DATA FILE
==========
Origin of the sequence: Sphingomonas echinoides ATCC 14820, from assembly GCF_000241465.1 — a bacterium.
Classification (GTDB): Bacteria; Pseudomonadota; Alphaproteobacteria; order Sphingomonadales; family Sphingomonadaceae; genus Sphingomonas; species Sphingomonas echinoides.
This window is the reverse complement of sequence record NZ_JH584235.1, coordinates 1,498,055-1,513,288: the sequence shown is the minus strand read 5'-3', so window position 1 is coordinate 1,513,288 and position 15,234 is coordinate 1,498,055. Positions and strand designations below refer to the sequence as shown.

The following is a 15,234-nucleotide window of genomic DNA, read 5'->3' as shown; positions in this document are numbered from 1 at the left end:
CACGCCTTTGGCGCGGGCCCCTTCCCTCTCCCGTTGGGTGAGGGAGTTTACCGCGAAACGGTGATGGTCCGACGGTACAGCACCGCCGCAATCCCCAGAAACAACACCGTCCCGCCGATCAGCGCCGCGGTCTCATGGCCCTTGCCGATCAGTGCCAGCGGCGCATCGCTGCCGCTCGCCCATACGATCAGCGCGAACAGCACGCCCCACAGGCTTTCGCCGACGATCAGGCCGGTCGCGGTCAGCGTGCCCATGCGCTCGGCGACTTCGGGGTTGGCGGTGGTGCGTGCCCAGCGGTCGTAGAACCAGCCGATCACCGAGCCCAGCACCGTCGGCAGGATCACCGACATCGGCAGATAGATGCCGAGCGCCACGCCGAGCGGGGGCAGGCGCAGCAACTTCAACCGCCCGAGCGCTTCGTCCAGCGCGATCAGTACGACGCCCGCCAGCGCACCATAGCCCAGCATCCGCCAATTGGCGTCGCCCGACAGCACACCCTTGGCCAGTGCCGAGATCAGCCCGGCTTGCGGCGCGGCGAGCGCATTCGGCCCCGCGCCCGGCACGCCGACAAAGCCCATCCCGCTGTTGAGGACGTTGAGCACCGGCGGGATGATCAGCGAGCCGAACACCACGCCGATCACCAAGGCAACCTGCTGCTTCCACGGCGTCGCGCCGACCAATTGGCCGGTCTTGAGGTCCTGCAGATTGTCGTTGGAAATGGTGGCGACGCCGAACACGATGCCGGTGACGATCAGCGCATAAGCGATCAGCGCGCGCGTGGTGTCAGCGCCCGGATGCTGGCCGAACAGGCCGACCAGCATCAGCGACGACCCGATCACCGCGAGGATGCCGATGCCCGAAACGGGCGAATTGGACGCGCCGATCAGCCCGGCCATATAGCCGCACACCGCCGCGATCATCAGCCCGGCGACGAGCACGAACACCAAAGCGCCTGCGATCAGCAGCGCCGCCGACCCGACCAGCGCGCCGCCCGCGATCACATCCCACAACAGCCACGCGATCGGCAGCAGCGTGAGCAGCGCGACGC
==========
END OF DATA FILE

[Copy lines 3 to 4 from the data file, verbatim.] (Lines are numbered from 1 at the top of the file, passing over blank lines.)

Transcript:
This window is the reverse complement of sequence record NZ_JH584235.1, coordinates 1,498,055-1,513,288: the sequence shown is the minus strand read 5'-3', so window position 1 is coordinate 1,513,288 and position 15,234 is coordinate 1,498,055. Positions and strand designations below refer to the sequence as shown.

The following is a 15,234-nucleotide window of genomic DNA, read 5'->3' as shown; positions in this document are numbered from 1 at the left end: